Project Salute seals troop-biz bond

Guest column

Out of a respectfully quiet but electrified audience of thousands came a single strong voice … “We love you, sir!”

The place and the time. Central Command, Qatar late in the evening of June 20.

It was the final, energy-charged performance of a very special group of entertainers. I was there for that moment; the initiative that put me there, Project Salute.

On Dec. 6, 2002, Robert DeNiro brought a special screening of “Analyze That” to Central Command headquarters in Tampa, Florida.

Together with Billy Crystal, Robin Williams, Tribeca’s Jane Rosenthal and Craig Hatkoff, Paul Hastings, Marty Edelman and a group of generous and caring New Yorkers, this visit became the launch pad for the Tribeca Film Institute’s Project Salute.

Aptly named by Hatkoff and Edelman, Project Salute’s mandate was simply to bring celebrities and filmed entertainment to military bases to say “thank you” to the men and women in service to the nation.

Led by DeNiro, “General” Edelman, and a driven set of organizers, a unique partnership was formed just as coalition forces stormed toward Baghdad.

Vanity Fair, MTV, the NBA, and the Intrepid Museum Foundation were joined by the USO and Armed Forces Entertainment to create Project Salute’s own coalition.

And what a force was mounted.

Led by DeNiro and Wayne Newton, the team included Rebecca Romijn-Stamos, John Stamos, Gary Sinise, Kid Rock, Alyssa Milano, Paul Rodriquez, Brittany Murphy, Leeann Tweeden, Lee Ann Womack, Chely Wright and Neal McCoy. The group also included Rap artists like Nappy Roots and NBA players, including Ervin Johnson.

Project Salute was about to storm the desert sands to meet, greet and perform for America’s best.

The celebrities and organizers departed Andrews Air Force Base on June 16 aboard a 747 donated by Northwest Airlines. The destination, Kuwait, with multiple visits and performances set for Qatar, the USS Nimitz and Iraq, including Baghdad.

One afternoon a small group traveled to Camp Commando, the desert headquarters of the Marine Expeditionary Force. With temperatures hovering between 120 and 140 degrees, photos were being taken and autographs signed for Marines whose morale was amazingly high considering the dangerous wind down that continued to take American lives.

I stood with Col. Tom Collins, an infantry battalion commanding officer, and his sergeant major. Both were combat-hardened vets who were part of the lead run to Baghdad. They asked who I was and what Project Salute was about. I said we’re here to say thank you for what they and their fellow Marines had committed to and gotten done.

I added a personal note that I was a Marine officer in Vietnam in 1968. Their response to me, thank you, sir. Other Marines also gathered to thank me for my experience thirty-five years past. I was tearfully stunned as I cherished this very special moment.

The next day I was part of a group that flew to Baghdad by C-130 for another meet and greet.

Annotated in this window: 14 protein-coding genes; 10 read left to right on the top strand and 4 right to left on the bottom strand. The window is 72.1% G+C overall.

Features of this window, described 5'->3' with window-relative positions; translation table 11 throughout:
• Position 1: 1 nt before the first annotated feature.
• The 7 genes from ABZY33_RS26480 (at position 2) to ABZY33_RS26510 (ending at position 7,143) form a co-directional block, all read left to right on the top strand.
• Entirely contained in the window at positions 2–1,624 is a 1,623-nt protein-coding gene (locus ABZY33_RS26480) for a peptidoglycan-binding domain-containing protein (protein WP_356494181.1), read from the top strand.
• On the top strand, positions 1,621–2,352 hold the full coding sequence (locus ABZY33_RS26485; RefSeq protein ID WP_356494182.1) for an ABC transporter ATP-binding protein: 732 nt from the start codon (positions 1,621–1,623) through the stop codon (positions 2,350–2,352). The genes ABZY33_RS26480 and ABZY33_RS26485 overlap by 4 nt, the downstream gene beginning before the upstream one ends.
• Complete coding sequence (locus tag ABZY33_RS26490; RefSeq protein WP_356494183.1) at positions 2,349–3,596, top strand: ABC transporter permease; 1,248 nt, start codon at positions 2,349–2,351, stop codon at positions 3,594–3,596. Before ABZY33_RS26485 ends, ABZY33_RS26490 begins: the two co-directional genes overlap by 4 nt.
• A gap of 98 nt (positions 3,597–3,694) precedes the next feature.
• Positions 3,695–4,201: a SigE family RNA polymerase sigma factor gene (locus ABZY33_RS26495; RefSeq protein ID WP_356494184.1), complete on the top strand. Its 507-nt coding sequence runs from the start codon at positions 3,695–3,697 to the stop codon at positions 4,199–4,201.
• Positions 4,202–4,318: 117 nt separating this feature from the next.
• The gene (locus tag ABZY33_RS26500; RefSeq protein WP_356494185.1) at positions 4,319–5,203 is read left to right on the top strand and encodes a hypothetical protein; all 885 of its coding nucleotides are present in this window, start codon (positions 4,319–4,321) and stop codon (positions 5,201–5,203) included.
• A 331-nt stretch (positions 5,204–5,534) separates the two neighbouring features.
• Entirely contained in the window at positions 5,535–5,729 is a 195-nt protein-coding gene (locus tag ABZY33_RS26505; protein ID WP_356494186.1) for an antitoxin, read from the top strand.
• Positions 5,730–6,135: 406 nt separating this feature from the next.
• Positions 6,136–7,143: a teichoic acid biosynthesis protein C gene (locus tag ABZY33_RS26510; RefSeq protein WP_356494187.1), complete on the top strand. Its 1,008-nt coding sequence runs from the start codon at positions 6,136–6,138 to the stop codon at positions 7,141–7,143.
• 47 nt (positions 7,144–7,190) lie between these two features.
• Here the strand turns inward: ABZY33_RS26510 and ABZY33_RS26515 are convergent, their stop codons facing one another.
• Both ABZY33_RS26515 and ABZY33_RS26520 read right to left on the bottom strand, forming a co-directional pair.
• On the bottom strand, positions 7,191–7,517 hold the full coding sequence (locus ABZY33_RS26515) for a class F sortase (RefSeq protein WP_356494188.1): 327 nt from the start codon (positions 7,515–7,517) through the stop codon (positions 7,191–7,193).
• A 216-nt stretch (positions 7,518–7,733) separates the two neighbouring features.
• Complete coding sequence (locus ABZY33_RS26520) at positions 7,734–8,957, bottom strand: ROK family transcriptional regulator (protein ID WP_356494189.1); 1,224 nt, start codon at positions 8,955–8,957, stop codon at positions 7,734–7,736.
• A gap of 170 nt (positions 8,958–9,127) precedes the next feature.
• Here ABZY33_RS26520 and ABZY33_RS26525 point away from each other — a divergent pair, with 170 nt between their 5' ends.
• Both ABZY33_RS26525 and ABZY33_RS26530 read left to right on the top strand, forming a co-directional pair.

At the Saddam International Airport where combat operations are part of the daily routine, we were led to a huge open hangar not at all expecting what was there. The hangar was filled to capacity with 6,000 troops awaiting our arrival. A small stage was built. Speakers and a mike were in place.

All the while these thousands of troops, weapons in hand and gritty from the dirt and heat, without prompting, chanted USA, USA.

And then it happened. Kid Rock mounted the stage grabbed the mike and led an impromptu concert supported by John Stamos on Drums, Chely Wright in a duet and Romijn Stamos singing back-up. The house rocked.

Gary Sinise, Forrest Gump’s Lt. Dan as everyone knew him, thanked everyone followed by Madsen who, after a few inspiring words of gratitude, threw himself off the stage into the crowd to be passed across the hangar held up by the powerful hands of the 3rd and 4th Infantry Divisions.

The energy was powerful and the joy was overwhelming. And The Kid made the moment happen.

Finally, it came to Friday night and the big closing concert at Central Command in Qatar. Wayne Newton MC’d and performed. DeNiro thanked everyone.

And all the talent rose to the moment for this last important show before departure. A presentation was added from three very special guests who were impacted by 9/11 and the attack on the World Trade Center.

Christy Ferer and Ginny Bauer both lost their husbands, and John Vigiano lost his only two sons, one a New York City fireman, the other a policeman. A warm, reflecting silence filled the arena as Christy called General Franks to the stage to receive an engraved piece of steel from the World Trade Center. He held the mike while the applause exploded from the thousands gathered to thank him for his leadership. Then once again, silence.

Out of this respectfully quiet but electrified audience came a single strong voice… “We love you, sir!”

General Franks turned, his emotions evident, while his troops thundered an ovation. This was a moment, an American moment, I will never forget.

Vanity Fair’s Sara Marks, the NBA’s Jared Franzreb, The Intrepid’s Bill White, Tribeca’s Craig Hatkoff and the USO’s Ned Powell and Sara Farnsworth were Project Salute’s committed team leaders.

And the celebrities and performers who freely gave so generously of their time and talent made me appreciate even more the entertainment industry and the good it so often quietly provides to support those Americans who place themselves in harm’s way to protect our precious freedom. I was proud to be part of the team.

(Gerry Byrne, the former publisher of Variety, is currently an industry consultant.)

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